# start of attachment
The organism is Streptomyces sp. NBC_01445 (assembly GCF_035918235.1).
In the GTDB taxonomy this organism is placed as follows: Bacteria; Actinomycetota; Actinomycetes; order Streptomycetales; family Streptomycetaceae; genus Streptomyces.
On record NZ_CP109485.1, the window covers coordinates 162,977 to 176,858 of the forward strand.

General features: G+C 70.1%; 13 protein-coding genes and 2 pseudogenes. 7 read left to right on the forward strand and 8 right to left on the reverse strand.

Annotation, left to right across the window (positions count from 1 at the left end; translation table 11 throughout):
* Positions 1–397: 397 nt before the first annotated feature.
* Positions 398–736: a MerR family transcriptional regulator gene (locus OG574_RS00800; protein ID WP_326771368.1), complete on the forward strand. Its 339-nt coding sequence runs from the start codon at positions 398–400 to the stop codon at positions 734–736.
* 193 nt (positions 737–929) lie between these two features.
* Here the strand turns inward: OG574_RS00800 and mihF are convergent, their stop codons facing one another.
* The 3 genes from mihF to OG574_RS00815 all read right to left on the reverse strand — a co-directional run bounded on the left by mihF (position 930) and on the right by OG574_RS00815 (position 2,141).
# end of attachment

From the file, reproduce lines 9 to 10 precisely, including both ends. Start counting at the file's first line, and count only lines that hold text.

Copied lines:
* Here the strand turns inward: OG574_RS00800 and mihF are convergent, their stop codons facing one another.
* The 3 genes from mihF to OG574_RS00815 all read right to left on the reverse strand — a co-directional run bounded on the left by mihF (position 930) and on the right by OG574_RS00815 (position 2,141).